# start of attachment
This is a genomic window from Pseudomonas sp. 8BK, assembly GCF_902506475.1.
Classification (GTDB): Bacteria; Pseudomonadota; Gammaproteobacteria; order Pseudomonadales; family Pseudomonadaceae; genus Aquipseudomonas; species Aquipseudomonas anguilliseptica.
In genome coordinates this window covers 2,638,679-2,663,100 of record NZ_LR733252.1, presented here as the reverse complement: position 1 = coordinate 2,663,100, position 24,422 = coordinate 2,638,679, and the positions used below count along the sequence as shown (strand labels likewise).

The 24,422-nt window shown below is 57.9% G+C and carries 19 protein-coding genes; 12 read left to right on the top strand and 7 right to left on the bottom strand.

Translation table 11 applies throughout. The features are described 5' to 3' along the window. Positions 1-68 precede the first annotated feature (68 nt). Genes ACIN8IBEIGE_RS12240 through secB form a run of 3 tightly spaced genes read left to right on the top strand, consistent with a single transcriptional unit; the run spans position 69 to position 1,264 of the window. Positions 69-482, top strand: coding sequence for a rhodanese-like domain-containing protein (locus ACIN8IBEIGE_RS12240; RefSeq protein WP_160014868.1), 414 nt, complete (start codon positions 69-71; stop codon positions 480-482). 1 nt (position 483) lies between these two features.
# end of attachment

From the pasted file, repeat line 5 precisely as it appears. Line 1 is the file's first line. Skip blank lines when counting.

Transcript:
Translation table 11 applies throughout. The features are described 5' to 3' along the window. Positions 1-68 precede the first annotated feature (68 nt). Genes ACIN8IBEIGE_RS12240 through secB form a run of 3 tightly spaced genes read left to right on the top strand, consistent with a single transcriptional unit; the run spans position 69 to position 1,264 of the window. Positions 69-482, top strand: coding sequence for a rhodanese-like domain-containing protein (locus ACIN8IBEIGE_RS12240; RefSeq protein WP_160014868.1), 414 nt, complete (start codon positions 69-71; stop codon positions 480-482). 1 nt (position 483) lies between these two features.